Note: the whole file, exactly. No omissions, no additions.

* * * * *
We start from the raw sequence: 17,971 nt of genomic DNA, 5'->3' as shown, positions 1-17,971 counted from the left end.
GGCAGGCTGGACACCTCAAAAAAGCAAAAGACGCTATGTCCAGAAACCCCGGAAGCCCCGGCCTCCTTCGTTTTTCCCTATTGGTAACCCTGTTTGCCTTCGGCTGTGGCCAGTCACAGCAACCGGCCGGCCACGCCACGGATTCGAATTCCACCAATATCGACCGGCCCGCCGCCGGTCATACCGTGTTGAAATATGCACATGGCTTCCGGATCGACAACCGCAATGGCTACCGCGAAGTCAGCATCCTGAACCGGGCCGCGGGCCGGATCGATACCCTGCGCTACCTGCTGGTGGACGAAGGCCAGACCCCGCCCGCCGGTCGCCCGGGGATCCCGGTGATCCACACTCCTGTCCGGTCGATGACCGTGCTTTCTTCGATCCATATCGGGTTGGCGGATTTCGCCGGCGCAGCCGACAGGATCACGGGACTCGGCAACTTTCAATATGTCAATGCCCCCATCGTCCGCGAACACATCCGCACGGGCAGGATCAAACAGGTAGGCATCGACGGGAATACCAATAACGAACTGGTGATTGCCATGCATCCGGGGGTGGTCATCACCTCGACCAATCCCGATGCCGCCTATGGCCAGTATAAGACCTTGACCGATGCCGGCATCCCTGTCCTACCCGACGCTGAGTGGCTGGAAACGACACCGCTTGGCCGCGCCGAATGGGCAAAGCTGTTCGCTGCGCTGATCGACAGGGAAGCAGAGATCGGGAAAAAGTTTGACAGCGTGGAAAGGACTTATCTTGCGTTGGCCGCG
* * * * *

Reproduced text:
We start from the raw sequence: 17,971 nt of genomic DNA, 5'->3' as shown, positions 1-17,971 counted from the left end.
GGCAGGCTGGACACCTCAAAAAAGCAAAAGACGCTATGTCCAGAAACCCCGGAAGCCCCGGCCTCCTTCGTTTTTCCCTATTGGTAACCCTGTTTGCCTTCGGCTGTGGCCAGTCACAGCAACCGGCCGGCCACGCCACGGATTCGAATTCCACCAATATCGACCGGCCCGCCGCCGGTCATACCGTGTTGAAATATGCACATGGCTTCCGGATCGACAACCGCAATGGCTACCGCGAAGTCAGCATCCTGAACCGGGCCGCGGGCCGGATCGATACCCTGCGCTACCTGCTGGTGGACGAAGGCCAGACCCCGCCCGCCGGTCGCCCGGGGATCCCGGTGATCCACACTCCTGTCCGGTCGATGACCGTGCTTTCTTCGATCCATATCGGGTTGGCGGATTTCGCCGGCGCAGCCGACAGGATCACGGGACTCGGCAACTTTCAATATGTCAATGCCCCCATCGTCCGCGAACACATCCGCACGGGCAGGATCAAACAGGTAGGCATCGACGGGAATACCAATAACGAACTGGTGATTGCCATGCATCCGGGGGTGGTCATCACCTCGACCAATCCCGATGCCGCCTATGGCCAGTATAAGACCTTGACCGATGCCGGCATCCCTGTCCTACCCGACGCTGAGTGGCTGGAAACGACACCGCTTGGCCGCGCCGAATGGGCAAAGCTGTTCGCTGCGCTGATCGACAGGGAAGCAGAGATCGGGAAAAAGTTTGACAGCGTGGAAAGGACTTATCTTGCGTTGGCCGCG